Protein ubiquitylation is an important post-translational modification, regulating aspects of virtually every biochemical pathway in eukaryotic cells. Hundreds of enzymes participate in the conjugation and deconjugation of ubiquitin, as well as the recognition, signaling functions, and degradation of ubiquitylated proteins. Regulation of ubiquitylation is most commonly at the level of recognition of substrates by E3 ubiquitin ligases. Characterization of the network of E3–substrate relationships is a major goal and challenge in the field, as this expected to yield fundamental biological insights and opportunities for drug development. There has been remarkable success in identifying substrates for some E3 ligases, in many instances using the standard protein–protein interaction techniques (e.g., two-hybrid screens and co-immunoprecipitations paired with mass spectrometry). However, some E3s have remained refractory to characterization, while others have simply not yet been studied due to the sheer number and diversity of E3s. This review will discuss the range of tools and techniques that can be used for substrate profiling of E3 ligases.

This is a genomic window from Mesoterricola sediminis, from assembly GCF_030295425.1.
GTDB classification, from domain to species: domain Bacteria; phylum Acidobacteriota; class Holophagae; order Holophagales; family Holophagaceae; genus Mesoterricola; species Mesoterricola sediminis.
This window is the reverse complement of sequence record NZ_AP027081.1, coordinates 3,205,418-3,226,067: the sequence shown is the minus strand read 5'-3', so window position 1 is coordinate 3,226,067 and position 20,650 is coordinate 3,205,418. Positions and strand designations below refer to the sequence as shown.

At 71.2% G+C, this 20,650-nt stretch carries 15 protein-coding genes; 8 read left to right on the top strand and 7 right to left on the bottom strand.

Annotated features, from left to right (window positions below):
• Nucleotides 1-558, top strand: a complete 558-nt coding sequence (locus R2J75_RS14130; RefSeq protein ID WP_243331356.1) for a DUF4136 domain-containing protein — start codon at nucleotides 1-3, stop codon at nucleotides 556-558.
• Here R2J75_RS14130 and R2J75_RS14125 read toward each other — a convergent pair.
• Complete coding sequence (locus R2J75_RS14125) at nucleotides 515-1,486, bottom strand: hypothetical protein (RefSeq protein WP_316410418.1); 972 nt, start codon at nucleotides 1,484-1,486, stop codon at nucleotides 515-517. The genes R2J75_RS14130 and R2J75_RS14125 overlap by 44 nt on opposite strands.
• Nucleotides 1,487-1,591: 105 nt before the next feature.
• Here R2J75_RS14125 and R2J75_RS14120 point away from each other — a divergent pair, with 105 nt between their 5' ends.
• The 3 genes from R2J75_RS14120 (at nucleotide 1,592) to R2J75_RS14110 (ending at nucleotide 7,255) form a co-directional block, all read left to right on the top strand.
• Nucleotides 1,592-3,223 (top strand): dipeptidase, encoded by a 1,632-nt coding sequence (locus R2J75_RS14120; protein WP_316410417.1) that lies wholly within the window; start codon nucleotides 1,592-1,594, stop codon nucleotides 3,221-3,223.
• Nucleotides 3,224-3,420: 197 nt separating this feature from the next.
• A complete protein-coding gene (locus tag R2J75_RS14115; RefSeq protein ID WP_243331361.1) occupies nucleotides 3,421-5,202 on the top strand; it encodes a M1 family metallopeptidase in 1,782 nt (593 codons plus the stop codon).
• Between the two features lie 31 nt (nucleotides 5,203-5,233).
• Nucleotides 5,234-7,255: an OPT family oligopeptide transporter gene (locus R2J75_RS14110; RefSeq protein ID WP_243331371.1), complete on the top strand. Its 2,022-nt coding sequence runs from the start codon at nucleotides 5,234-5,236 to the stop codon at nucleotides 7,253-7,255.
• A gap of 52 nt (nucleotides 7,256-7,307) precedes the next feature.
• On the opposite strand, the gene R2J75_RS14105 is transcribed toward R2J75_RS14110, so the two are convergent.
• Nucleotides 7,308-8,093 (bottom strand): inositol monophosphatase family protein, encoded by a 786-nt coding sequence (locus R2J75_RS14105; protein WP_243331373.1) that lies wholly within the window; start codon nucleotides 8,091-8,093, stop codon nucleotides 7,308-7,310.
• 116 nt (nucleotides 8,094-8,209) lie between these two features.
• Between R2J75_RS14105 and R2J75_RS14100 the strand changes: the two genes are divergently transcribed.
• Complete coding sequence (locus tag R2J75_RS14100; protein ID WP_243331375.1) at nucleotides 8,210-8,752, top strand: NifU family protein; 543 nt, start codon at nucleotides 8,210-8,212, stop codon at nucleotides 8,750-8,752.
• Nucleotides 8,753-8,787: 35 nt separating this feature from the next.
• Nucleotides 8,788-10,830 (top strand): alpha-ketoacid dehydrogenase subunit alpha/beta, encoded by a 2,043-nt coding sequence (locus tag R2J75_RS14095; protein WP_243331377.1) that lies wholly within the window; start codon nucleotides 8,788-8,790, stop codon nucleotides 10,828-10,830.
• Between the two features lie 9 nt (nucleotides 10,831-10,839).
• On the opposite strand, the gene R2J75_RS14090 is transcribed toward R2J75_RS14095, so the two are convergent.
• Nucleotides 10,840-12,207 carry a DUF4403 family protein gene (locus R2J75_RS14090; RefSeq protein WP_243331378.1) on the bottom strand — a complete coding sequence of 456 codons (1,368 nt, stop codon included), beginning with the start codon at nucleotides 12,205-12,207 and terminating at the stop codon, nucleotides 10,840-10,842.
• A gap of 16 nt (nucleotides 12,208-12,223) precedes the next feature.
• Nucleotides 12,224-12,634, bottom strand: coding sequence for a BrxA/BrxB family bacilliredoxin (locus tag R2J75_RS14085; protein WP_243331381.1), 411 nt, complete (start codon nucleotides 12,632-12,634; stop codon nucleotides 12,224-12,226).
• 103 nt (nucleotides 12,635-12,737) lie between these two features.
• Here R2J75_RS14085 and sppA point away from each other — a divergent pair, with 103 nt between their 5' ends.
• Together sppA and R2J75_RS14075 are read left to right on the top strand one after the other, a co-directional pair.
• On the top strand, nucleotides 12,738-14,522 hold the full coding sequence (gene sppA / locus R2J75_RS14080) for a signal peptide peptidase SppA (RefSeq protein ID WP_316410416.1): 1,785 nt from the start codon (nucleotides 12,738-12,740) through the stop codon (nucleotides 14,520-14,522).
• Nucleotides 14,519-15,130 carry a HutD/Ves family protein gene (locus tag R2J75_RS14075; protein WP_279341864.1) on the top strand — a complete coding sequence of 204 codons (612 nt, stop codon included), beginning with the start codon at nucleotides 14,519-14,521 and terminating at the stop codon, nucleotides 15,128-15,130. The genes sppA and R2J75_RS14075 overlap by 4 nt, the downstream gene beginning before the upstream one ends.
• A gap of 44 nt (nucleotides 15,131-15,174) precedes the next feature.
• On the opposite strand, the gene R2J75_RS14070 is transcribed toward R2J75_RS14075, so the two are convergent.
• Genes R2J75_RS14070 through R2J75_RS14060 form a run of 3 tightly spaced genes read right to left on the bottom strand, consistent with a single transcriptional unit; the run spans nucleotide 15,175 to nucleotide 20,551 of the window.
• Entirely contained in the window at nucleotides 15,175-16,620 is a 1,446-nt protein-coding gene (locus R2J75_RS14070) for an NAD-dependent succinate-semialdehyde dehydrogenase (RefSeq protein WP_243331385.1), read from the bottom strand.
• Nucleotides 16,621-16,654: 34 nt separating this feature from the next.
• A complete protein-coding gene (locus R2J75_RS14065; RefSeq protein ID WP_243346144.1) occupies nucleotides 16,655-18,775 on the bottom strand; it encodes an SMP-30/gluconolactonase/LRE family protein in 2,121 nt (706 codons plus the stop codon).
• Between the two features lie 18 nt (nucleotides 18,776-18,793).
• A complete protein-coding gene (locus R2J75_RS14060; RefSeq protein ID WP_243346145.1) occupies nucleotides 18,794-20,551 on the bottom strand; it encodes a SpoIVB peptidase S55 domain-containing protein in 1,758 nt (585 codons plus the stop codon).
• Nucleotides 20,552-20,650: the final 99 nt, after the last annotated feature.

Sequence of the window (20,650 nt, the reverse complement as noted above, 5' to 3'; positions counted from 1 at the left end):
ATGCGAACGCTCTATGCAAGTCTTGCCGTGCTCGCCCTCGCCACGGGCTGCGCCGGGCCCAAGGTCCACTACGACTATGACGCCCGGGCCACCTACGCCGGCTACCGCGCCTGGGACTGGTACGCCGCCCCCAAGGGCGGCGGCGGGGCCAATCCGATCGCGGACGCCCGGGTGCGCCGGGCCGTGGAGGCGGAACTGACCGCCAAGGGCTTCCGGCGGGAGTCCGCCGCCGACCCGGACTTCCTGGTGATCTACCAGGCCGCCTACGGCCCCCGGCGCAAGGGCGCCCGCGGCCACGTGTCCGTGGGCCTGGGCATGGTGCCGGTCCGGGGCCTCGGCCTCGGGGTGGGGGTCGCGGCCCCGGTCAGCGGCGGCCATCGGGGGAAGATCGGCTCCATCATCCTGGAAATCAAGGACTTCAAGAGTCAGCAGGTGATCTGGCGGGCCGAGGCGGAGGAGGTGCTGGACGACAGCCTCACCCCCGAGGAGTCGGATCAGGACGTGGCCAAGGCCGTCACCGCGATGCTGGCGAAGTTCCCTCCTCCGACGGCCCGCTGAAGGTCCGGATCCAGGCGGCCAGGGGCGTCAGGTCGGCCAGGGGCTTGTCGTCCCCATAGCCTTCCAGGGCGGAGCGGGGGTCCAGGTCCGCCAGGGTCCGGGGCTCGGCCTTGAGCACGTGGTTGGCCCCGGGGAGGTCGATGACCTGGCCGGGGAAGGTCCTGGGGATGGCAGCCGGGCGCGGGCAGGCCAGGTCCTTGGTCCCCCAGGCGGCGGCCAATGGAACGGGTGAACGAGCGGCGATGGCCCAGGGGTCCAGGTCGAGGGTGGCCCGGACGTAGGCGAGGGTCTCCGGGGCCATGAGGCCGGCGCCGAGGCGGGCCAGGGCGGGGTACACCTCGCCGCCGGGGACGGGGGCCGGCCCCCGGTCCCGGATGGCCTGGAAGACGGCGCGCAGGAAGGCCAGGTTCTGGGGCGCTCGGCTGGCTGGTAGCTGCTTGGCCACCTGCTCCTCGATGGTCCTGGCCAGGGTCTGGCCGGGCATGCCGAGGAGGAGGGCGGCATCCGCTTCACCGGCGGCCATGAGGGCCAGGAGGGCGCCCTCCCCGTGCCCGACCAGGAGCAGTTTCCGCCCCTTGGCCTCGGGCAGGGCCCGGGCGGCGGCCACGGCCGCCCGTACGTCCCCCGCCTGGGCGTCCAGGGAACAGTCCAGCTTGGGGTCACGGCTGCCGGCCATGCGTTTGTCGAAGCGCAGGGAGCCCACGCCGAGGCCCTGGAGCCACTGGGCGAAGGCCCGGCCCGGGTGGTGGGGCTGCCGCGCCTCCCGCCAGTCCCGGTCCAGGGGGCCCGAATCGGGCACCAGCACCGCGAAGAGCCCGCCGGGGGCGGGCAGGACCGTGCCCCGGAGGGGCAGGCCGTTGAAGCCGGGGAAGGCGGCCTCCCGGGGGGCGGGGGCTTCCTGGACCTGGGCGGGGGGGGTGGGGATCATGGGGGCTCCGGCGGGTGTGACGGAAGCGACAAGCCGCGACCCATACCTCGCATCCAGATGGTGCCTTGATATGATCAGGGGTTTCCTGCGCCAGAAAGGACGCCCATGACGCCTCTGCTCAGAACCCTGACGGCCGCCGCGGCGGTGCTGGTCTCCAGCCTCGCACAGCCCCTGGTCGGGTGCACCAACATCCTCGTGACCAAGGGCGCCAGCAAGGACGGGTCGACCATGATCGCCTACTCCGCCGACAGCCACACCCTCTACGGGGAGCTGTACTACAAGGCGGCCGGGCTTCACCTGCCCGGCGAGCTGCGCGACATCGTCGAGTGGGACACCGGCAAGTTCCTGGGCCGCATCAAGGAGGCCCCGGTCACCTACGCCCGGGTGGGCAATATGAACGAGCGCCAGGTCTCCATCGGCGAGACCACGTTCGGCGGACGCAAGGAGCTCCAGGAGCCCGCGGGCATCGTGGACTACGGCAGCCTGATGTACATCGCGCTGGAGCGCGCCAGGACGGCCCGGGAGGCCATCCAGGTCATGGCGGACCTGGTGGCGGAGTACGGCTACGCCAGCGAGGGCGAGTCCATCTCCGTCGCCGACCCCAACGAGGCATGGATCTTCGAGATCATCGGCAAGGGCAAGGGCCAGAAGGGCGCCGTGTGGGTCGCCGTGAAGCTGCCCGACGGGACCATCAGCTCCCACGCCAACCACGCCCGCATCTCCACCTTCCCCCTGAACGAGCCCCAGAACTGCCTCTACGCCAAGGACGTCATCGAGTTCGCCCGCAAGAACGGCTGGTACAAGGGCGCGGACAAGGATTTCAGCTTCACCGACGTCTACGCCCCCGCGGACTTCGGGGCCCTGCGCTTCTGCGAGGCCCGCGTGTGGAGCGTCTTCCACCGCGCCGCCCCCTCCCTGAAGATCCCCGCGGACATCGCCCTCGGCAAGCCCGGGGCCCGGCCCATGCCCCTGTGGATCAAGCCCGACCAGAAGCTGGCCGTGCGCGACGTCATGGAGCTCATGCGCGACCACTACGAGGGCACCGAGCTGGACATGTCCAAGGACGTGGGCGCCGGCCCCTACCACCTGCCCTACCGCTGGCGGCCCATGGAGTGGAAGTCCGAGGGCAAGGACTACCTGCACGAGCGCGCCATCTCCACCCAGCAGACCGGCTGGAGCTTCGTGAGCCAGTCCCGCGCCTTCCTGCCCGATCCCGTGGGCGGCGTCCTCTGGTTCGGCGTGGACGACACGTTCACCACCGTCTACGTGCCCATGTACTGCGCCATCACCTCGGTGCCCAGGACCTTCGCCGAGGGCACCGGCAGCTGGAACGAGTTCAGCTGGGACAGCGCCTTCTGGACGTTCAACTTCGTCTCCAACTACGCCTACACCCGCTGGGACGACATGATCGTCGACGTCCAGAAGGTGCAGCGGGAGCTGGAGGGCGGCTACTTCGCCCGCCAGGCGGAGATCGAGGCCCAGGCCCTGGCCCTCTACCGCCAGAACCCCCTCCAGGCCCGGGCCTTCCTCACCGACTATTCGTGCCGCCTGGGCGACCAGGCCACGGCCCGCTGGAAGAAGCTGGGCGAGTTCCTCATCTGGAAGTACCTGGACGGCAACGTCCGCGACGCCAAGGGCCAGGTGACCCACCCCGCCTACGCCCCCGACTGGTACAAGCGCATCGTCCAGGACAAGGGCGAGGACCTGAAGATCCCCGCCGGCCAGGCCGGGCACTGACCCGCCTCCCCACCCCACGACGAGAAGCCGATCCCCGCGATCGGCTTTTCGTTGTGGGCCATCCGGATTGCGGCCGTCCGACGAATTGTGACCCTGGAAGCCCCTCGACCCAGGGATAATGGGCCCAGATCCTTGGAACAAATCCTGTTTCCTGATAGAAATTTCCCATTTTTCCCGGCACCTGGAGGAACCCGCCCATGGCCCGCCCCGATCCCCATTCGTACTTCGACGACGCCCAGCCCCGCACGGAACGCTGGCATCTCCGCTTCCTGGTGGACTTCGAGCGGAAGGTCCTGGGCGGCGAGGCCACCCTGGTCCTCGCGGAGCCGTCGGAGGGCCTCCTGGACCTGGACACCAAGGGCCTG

Cellular and Molecular Life Sciences – Springer Journals
Published: Apr 28, 2017
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